The recommended amount of water for people who exercise regularly is 2-3 litres a day.  However, there are several factors that can change this standard, such as hot weather, your activity, your weight, and some people just retain more water than others. A better indicator for hydration is to monitor your urine. Aim to urinate 3 to 5 times a day, producing clear to light yellow urine.

Pro tipadd a wedge of lemon juice for some additional refreshing nutrients to your water and you’ll guzzle it down in no time.

Related article – How To Prevent Dehydration While Cycling

Lime Mint Water

Stretch It Out

Everyone knows that it’s important to stretch after cycling, but not everyone does it!  After a long ride it is a good idea to spend a few minutes stretching.  You’ve just spent a decent amount of time sitting in the same position and repeating the same movements.  Stretching them out will help release the tension in your muscles and return them to a relaxed state so they can start recovering. You can check out our guide here on the best stretches for cyclists to help recover faster.

Besides improving your flexibility, stretching out your muscles will help increase blood flow and circulation which will help reduce DOMS.  Failing to stretch will cause your muscles to shorten and become stiff which can hinder the performance of your next ride and potentially lead to injuries further down the line.

Also, just because you have a rest day, it doesn’t mean do nothing!  Here’s a great full body stretching routine you can follow on your rest days.

If you’re looking for an extra boost with your recovery, check out some of the best massage tools for cyclists!

Compression Clothing

The jury is still out on the benefits of compression clothing with no definitive research pointing in either direction.  The majority of compression clothing are being advertised as offering three key benefits to improve performance and recovery.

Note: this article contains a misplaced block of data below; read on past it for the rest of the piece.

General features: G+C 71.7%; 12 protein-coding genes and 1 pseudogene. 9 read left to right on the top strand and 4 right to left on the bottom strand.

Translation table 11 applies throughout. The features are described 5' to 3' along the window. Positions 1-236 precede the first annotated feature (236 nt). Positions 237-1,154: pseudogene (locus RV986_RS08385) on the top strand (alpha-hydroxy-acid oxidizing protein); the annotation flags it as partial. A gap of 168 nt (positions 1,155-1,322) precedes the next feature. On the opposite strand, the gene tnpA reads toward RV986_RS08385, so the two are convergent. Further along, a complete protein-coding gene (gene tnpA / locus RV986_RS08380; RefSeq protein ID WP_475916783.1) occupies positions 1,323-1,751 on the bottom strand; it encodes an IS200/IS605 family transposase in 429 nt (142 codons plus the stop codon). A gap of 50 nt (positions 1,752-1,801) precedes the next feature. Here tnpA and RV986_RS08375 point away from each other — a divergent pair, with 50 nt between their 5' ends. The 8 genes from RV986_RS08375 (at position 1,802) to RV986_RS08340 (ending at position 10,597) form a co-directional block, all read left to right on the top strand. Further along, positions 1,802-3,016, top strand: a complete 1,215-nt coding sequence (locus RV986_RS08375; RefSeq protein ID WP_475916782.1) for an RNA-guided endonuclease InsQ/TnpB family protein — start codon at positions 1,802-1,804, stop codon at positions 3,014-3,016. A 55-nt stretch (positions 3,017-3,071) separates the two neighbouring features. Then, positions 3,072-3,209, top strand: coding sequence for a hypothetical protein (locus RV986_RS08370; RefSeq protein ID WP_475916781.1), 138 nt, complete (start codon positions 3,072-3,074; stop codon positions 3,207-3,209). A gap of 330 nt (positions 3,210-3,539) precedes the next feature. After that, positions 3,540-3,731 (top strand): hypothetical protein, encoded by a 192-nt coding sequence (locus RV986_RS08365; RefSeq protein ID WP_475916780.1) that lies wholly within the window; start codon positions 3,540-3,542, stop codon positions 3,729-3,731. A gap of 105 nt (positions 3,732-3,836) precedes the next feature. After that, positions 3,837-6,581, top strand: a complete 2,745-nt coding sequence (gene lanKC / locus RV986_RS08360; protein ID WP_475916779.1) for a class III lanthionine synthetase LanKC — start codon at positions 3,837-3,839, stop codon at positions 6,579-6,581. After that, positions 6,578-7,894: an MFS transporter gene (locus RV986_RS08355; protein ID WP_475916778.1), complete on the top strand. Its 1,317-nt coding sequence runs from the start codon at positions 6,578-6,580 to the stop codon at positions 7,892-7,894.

• The prevention of muscle strain;
  • The reduction of muscle fatigue;
  • The ability to wick perspiration away from skin, with a mind to minimizing the risk of chafing or skin irritation.

Some compression leggings are known as gradient compression leggings and they offer an additional advantage. They boost blood flow by delivering a precise quantity of pressure which is stronger at the ankle area. This level of pressure decreases from the ankle up and then reaches its weakest point at the uppermost section of the legging.

Reading user feedback, you’ll find a lot of cyclists who have reported increased performance, support, and recovery while wearing compression socks and leggings.  Some have even accepted that it might be a placebo effect. If you have the spare cash and if it gives you that extra edge, why not!

The pros are using it, so it must be good right!?


Cycling is a great way to stay active and healthy.  For those of us who like to push the fitness boundaries, it can be quite taxing on the body. It takes time for the body to rest and repair, however, with the tips listed out in this article, it should help you recover faster.  You’ll be back on the bike (and pain free) in no time!

Hi, I'm Harry, the owner of this site! A 30-something MAMIL - a middle-aged man in lycra. An avid cyclist who is looking to maintain a baseline level of fitness to be able to enjoy the great outdoors on weekend rides with his mates!